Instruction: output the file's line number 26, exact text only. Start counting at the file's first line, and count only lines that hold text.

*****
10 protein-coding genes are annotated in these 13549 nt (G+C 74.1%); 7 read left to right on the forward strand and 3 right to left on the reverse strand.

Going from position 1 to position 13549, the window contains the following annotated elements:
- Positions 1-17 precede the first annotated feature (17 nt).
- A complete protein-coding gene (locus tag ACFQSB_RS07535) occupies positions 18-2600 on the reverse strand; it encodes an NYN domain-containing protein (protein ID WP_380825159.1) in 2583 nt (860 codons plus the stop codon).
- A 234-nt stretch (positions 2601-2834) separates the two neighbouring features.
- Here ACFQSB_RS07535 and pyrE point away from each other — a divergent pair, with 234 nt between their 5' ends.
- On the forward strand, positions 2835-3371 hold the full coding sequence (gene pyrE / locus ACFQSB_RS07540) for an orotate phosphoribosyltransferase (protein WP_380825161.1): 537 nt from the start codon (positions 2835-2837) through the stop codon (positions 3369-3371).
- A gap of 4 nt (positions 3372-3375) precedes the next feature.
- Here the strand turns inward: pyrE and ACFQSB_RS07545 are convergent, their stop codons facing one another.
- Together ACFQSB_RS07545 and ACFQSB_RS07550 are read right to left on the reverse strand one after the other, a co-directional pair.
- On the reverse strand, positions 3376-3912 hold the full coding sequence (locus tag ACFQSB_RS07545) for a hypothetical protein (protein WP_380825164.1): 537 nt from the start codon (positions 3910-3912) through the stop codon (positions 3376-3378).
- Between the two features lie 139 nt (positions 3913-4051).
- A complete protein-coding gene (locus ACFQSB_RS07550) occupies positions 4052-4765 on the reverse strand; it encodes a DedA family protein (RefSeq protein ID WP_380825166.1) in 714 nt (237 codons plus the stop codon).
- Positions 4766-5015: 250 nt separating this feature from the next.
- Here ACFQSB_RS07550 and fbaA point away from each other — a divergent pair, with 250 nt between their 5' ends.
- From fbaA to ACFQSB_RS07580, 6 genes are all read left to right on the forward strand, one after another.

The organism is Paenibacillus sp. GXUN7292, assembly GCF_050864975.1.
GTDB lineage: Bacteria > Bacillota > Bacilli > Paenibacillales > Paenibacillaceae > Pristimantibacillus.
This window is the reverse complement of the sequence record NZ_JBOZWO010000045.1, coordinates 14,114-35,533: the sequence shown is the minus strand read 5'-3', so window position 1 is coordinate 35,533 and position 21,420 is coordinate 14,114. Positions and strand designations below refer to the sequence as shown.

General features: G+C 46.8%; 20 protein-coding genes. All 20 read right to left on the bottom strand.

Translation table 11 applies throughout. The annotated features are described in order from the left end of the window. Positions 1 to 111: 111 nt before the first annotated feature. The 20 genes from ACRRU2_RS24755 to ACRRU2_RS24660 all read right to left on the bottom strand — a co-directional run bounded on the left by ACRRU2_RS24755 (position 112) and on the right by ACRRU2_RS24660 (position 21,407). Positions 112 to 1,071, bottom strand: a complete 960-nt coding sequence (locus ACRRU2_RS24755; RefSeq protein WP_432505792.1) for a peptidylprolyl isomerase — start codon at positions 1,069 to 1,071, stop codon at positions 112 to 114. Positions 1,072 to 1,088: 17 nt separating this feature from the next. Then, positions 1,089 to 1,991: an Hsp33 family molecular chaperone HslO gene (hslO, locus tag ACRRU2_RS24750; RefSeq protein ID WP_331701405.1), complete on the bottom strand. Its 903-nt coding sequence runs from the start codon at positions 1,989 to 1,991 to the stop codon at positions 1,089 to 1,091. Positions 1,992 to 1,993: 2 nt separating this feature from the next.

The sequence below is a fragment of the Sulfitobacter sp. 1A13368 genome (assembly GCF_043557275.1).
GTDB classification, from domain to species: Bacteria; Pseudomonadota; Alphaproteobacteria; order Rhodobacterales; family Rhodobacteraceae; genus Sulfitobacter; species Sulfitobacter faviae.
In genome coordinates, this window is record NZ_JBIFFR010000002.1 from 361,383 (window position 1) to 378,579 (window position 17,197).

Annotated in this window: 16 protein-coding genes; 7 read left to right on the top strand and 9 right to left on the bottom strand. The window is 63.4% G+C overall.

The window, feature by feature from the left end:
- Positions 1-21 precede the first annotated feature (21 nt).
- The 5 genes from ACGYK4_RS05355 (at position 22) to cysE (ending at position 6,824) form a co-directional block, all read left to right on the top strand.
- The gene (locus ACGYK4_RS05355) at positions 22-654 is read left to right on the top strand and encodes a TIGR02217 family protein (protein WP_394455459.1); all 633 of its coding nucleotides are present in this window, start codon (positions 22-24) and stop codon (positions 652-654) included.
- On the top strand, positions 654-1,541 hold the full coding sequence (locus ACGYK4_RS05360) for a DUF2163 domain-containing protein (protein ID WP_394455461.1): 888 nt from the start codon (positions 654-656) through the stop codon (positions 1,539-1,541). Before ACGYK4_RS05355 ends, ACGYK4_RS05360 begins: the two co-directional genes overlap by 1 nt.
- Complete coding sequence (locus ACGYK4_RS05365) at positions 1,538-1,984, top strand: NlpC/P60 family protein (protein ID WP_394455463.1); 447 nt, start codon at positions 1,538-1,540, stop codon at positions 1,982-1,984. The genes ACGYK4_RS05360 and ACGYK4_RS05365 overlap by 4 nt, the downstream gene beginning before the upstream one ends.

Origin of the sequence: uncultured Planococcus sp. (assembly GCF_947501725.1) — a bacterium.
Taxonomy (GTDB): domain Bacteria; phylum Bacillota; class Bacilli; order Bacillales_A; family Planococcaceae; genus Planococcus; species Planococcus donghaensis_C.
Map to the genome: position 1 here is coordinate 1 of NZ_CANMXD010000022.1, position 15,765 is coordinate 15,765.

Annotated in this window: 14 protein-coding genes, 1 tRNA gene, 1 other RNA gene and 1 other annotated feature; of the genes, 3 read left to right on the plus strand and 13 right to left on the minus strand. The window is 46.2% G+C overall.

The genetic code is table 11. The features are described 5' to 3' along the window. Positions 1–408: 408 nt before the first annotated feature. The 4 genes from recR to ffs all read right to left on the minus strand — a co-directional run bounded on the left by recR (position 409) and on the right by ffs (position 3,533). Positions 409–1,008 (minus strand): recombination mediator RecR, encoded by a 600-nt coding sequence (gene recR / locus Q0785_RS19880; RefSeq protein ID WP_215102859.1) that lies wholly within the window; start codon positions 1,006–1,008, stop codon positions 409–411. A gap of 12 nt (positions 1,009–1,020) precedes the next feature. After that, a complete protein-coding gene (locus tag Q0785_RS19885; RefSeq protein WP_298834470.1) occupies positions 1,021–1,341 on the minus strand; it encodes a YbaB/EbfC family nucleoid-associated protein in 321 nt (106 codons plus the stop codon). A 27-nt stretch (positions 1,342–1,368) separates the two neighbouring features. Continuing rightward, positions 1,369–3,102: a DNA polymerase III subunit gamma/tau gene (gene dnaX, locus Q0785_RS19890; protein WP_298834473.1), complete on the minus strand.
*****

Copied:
The window, feature by feature from the left end: